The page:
Trianon (sorority)

FoundedDecember 28, 1929; 93 years ago (1929-12-28)
Butler University
ScopeNational (US)
MottoWe Unite to Build
Member badge
Colors  Royal blue and   Gold
FlowerSunburst rose
PublicationTrianon Key
Chapters8 [1]
OutcomeDisbanded (~1977)

Trianon sorority was a national collegiate organization that operated in the United States from December 1929 to 1977.


Trianon was formed from the merger of three college clubs in Ohio and Indiana. First, at the University of Cincinnati, in 1925, Dean Josephine P. Simrall assisted female student in creating the Campus Club. Next, in November 1926, several women formed a similar club on their campus, Butler University.[2] In the spring of 1929, thirty-seven female students at Miami University (of Ohio) formed the Miami Girl's Club.[3]

Members of the three clubs convened on December 28 and 29, 1929 at Butler University, to form Trianon sorority, with December 28 being considered the founding date. This event came to be known as the first National Convention of Trianon.[4][3][5]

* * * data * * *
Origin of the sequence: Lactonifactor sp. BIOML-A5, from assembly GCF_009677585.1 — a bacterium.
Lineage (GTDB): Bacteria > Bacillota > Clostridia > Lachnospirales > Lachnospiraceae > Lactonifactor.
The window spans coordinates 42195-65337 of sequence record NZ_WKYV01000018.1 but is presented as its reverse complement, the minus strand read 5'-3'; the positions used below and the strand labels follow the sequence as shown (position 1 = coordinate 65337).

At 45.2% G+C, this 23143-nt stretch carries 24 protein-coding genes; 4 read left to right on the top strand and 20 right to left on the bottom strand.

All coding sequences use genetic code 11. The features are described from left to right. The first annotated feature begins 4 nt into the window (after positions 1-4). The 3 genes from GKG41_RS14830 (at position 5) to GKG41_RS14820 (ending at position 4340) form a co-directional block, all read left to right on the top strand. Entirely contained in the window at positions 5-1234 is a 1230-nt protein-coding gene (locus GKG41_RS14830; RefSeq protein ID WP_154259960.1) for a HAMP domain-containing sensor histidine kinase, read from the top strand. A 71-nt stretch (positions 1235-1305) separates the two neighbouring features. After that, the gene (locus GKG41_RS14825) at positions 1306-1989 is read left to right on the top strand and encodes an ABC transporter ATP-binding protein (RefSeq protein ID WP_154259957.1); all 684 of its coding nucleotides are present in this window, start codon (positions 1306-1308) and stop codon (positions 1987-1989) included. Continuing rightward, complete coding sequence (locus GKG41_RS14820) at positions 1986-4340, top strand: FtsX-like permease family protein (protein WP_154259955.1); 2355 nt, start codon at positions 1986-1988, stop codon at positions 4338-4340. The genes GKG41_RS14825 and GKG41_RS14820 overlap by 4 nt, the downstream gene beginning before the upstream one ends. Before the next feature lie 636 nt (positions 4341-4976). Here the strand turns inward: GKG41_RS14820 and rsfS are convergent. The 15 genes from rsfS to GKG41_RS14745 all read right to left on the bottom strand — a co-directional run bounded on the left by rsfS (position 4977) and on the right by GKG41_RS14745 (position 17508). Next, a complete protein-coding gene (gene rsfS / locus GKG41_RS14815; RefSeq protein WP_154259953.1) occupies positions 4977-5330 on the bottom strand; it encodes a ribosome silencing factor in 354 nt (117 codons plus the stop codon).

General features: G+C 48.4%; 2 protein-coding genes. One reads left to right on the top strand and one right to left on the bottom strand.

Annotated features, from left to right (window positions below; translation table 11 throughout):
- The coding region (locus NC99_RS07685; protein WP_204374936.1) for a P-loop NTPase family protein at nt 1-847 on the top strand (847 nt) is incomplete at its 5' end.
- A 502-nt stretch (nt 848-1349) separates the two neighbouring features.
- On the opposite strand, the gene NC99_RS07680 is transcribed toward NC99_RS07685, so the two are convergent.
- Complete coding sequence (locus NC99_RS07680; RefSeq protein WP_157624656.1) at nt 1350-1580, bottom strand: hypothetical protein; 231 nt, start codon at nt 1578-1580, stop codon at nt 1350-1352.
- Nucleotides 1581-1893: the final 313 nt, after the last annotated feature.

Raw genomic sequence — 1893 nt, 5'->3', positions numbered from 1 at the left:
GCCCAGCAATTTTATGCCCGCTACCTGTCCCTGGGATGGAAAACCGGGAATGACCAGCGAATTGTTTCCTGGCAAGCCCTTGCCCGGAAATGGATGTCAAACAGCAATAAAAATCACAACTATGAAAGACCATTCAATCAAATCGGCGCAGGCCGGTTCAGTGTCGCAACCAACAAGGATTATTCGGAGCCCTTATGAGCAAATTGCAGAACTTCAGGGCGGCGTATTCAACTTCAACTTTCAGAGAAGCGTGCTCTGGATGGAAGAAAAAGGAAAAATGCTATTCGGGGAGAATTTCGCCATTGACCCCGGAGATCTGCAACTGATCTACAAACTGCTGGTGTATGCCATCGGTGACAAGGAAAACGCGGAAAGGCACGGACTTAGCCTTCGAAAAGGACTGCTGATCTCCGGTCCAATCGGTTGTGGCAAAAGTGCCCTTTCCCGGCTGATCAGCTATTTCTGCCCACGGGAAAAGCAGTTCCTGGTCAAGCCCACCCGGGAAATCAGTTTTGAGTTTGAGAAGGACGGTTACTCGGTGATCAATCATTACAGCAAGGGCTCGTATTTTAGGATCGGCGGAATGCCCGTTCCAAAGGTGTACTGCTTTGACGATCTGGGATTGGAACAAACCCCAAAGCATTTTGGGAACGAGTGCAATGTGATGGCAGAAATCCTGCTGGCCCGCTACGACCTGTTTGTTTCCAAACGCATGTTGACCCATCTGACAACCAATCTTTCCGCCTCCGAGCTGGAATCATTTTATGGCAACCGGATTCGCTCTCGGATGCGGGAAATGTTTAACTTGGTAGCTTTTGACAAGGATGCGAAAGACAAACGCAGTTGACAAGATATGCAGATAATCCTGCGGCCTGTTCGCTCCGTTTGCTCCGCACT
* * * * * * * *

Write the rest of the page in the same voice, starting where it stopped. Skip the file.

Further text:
The ties that bound the members of the three individual clubs were finances and values. " For a long time college campuses felt the need for more democratic social organizations to take care of girls whose principles revolted against fraternities into which only a selected few were bidden and whose dues and fees were outside the limit of the average girl's allowance".[3]

Trianon employed an open membership policy; interested students completed a formal application.[3]

A National Sorority[edit]

Throughout the 1930s, the members of Trianon worked to create official symbols, insignia, rituals, bylaws, and policies. An alumna club and a mother's club were created in 1933.[6] In 1938, however, the Miami chapter struggled to recruit new members; "...several years later it [Miami] had depreciated so in value that the national organization of Trianon was forced to sever relations with this unit".[3]